Business is good at Northridge Village
Where many saw an empty lot, a group of investors saw an opportunity.
Located at Highway 77 and Sargent Street in north Beatrice, Northridge Village is a four-acre business park, largely completed in 2016.
The complex, owned by Southwick Enterprises, is home to several businesses from banks and investment services to medical offices, restaurants and more.
The project began around 10 years ago, and Mike Southwick, who developed the area and operates Southwick Chiropractic from the location, said it’s turned out better than he could have anticipated.
“I think it’s expanded way more than I even thought possible 10 years ago when we started,” he said. “It does take some time obviously, but it turned into a really nice addition to the north side of Beatrice.”
The development currently has 10 businesses with room for one more, an urgent care clinic operated by Beatrice Community Hospital and Health Center.
“We are super excited about the hospital and that is going to be a great resource for the community,” Southwick said. “Everyone I’ve talked to thinks this is a great thing, to have a clinic open on odd hours when people need it. It’s a really good partnership between this development and the hospital. They’re moving forward and have done great things.”
The center is expected to be operational by around January.
The complex features a 5,000-square-foot building that the clinic and Southwick Chiropractic occupies. Southwick previously occupied the anchor building that faces the highway, but moved to allow First State Bank to have better visibility from the highway.
“When this first came to me and the bank was looking for kind of a frontage location, I immediately asked if they would consider my office,” Southwick recalled. “That’s the way that happened so I was totally fine with my practice moving a couple doors down. That’s been wonderful for us and allowed us to innovate and serve our patients even better, also. I’m all for the good of the development and town and we will kind of allow our practice to do what it needs to do to facilitate other growth.”
That jump allowed the bank to relocate to the corner building from its previous location farther south on Sixth Street.
“It’s actually working great,” said branch manager Julie Feist. “We’re just enjoying the frontage view and have definitely seen a lot of growth numbers-wise, loan-wise. And I think from being more involved in the community and getting referrals, we’ve definitely grown more than we even anticipated.”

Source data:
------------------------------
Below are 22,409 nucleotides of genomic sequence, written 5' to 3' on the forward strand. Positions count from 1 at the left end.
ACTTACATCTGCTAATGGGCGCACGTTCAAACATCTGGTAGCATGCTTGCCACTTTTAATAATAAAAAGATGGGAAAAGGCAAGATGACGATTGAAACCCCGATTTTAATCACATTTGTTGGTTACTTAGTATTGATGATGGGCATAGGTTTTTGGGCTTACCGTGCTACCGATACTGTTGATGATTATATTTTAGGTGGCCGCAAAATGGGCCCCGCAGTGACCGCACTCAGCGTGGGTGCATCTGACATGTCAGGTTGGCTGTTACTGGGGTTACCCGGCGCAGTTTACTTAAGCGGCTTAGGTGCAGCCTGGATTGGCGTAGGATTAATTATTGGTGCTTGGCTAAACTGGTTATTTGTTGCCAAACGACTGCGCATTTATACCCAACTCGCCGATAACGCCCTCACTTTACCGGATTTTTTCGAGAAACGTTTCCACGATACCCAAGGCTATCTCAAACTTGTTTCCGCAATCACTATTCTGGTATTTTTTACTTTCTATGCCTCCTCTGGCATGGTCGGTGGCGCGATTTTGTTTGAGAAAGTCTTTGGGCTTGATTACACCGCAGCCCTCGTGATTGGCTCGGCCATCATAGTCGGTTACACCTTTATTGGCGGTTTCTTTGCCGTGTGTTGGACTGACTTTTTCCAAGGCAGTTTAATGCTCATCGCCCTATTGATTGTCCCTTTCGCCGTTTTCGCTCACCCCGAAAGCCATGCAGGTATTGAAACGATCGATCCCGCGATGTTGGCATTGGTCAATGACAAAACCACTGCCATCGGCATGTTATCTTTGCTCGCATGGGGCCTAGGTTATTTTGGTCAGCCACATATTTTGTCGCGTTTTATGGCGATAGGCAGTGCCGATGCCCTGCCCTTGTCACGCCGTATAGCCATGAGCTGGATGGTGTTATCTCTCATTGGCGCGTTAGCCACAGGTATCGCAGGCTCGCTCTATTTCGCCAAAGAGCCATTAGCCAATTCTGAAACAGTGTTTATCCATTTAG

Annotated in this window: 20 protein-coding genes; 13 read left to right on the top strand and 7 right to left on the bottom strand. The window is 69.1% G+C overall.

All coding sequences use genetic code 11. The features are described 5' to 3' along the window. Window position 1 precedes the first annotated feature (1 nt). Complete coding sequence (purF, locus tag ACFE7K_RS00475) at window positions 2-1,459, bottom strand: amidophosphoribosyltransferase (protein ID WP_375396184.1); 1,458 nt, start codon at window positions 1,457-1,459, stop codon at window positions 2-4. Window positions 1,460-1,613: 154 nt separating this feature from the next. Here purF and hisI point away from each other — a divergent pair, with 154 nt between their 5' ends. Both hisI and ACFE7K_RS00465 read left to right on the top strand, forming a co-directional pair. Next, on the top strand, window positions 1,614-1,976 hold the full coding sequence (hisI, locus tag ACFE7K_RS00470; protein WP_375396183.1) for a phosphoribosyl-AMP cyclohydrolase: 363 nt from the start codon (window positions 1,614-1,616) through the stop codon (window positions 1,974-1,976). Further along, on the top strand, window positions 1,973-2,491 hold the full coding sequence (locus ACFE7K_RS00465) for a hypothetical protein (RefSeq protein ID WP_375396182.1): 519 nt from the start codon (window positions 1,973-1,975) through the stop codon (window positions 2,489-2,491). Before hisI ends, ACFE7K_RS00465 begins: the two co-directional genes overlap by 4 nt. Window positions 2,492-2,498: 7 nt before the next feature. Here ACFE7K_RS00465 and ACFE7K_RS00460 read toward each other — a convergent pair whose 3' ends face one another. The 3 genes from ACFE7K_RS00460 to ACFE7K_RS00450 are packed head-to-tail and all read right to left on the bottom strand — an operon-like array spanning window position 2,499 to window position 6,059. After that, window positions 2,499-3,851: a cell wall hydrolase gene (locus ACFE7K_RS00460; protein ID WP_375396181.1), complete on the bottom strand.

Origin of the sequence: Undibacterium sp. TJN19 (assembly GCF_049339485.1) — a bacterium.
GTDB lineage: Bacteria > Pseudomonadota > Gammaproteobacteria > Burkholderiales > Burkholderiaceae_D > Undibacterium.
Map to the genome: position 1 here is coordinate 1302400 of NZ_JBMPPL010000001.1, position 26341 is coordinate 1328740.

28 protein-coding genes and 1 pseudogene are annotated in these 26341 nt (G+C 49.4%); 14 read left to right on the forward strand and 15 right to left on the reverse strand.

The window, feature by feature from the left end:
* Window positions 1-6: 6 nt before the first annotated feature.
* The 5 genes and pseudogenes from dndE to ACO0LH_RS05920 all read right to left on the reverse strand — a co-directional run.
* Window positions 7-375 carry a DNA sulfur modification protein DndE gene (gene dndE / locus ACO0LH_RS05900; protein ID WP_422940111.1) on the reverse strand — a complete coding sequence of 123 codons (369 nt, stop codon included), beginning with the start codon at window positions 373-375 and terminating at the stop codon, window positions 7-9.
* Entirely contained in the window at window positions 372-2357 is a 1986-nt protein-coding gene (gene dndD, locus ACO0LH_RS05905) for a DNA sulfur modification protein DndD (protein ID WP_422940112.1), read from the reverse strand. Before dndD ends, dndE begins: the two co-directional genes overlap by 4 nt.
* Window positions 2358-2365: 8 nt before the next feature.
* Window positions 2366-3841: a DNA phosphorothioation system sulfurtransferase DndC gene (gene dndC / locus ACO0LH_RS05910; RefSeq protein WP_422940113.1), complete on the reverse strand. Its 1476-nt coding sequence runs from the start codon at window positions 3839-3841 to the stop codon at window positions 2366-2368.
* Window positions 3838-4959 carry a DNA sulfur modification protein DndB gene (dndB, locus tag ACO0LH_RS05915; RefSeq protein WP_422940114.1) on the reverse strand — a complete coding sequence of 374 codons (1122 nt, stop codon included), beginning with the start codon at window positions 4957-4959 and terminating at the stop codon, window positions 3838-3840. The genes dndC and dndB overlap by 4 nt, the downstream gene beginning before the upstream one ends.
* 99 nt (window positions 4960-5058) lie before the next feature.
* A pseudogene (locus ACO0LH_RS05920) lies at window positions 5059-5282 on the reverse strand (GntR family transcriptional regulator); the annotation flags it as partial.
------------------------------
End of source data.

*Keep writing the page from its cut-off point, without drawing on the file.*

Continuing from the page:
The location not only allowed the bank to become a full-service branch, but is also home to First State Insurance Agency.
Feist said it’s good to have the insurance side of the business in the same location. Around seven people work out of the location. First State is also expanding its online banking abilities in the coming months and will add more employees at the location.
“It’s a good place for us and we’ve been getting a lot of views with our site on the highway and have a lot of people coming in,” she said. “We have a lot of customers from the DeWitt, Filley and Pickrell areas that work in town and are glad we’re here. We’ve heard that several times from them.”
The corner location provides better visibility from the highway and also allowed for the installation of a drive-up ATM.
Adding an ATM was a major selling point for the location, and Feist said it provides a convenience for customers.
“Our customers use it as well as others traveling through town,” she said. “It stands out as you’re coming over the hill and gets a lot of views. People like it there. It’s easy to swing through and get money.”
Southwick added that one asset of the development is that the businesses are so different. As a result, they’re busy at different times of the day and help traffic flow.
“It really works because different businesses that we have out here are busy at such different times,” he said. “The busy time out here is from 6 a.m. to 10 p.m., but in the different businesses. We have everything from a landscaping company out there to restaurants, banks and more. It’s a diverse list that works really well.”
While the development has been a success, many had their doubts. Southwick recalled that the project was launched at a poor economic time and came with several risks.
“If you remember the housing crash of 2008, we started this project probably six months before that happened,” he said. “At the time, it felt like a gamble, but at the same time we calculated benefits and risks. If you never take that risk, you may never be in a position to help a lot of other people. Anything you do is a risk, it’s just how well you plan for it.
“We’re just happy to be part of this community and seeing the development go further. We have great relationships with everyone, working together to make Beatrice something to be proud of. When people visit we want to show our best, and that’s what attracts people to the community.”